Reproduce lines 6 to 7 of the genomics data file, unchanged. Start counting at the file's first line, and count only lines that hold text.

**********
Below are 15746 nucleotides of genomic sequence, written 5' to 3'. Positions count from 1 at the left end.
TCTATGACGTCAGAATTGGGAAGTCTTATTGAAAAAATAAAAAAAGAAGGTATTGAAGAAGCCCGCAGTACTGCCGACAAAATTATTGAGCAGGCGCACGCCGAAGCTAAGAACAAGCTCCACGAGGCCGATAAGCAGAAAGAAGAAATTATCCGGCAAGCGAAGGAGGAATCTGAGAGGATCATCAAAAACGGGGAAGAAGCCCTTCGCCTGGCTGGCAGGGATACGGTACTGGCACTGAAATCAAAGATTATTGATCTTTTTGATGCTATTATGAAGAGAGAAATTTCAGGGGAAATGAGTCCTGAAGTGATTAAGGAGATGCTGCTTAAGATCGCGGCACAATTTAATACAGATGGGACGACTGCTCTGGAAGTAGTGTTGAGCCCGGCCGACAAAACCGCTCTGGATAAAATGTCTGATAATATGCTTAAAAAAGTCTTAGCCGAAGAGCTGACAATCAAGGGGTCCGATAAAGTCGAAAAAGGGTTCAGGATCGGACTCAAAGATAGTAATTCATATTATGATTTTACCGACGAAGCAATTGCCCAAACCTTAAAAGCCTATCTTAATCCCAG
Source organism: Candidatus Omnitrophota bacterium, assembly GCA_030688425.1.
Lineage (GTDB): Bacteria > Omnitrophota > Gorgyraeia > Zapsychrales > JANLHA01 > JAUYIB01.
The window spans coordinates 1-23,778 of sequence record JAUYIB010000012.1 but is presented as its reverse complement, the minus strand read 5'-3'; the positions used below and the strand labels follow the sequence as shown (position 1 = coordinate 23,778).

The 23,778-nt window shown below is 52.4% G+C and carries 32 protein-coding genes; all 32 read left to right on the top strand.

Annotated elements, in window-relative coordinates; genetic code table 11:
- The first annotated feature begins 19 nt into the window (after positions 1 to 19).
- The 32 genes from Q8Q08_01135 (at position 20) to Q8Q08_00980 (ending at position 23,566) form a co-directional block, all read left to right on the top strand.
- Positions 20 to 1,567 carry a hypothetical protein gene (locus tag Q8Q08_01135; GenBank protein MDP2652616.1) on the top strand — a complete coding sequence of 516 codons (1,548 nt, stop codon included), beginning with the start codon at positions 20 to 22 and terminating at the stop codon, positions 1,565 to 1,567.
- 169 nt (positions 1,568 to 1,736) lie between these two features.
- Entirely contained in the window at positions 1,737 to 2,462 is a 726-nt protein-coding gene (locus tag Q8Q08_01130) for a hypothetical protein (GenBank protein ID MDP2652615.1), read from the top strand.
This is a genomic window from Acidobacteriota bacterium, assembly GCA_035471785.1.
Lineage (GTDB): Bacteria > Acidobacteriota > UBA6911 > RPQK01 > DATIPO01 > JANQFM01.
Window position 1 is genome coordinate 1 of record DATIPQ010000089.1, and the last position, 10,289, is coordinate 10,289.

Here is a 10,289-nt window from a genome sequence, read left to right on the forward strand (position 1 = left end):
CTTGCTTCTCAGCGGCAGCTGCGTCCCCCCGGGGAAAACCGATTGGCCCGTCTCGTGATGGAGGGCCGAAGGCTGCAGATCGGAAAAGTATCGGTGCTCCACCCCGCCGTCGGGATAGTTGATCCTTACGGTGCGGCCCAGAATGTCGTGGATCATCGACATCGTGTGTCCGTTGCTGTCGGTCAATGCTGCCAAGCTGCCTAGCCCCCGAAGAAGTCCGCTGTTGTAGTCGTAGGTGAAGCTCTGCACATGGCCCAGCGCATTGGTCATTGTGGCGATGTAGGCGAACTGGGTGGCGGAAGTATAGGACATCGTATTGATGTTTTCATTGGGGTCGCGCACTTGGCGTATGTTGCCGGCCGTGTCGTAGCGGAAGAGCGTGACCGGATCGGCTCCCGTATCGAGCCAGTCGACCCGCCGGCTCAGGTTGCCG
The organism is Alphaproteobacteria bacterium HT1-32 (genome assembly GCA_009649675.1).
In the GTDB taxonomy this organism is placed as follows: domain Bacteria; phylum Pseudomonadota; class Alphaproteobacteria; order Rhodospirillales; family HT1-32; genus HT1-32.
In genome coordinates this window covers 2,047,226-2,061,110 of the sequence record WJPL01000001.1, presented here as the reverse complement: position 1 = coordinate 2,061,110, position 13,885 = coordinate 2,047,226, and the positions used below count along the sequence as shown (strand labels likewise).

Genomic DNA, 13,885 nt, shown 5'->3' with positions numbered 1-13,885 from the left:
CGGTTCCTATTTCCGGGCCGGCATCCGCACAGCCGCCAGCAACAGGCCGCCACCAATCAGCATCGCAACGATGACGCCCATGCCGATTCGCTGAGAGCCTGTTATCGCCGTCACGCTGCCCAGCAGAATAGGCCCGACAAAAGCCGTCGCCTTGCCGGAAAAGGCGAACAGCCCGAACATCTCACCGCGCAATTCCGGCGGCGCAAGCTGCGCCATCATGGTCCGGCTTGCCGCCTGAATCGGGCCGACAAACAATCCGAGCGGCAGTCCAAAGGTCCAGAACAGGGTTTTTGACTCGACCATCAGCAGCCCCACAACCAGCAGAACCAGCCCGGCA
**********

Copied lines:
The 23,778-nt window shown below is 52.4% G+C and carries 32 protein-coding genes; all 32 read left to right on the top strand.

Annotated elements, in window-relative coordinates; genetic code table 11: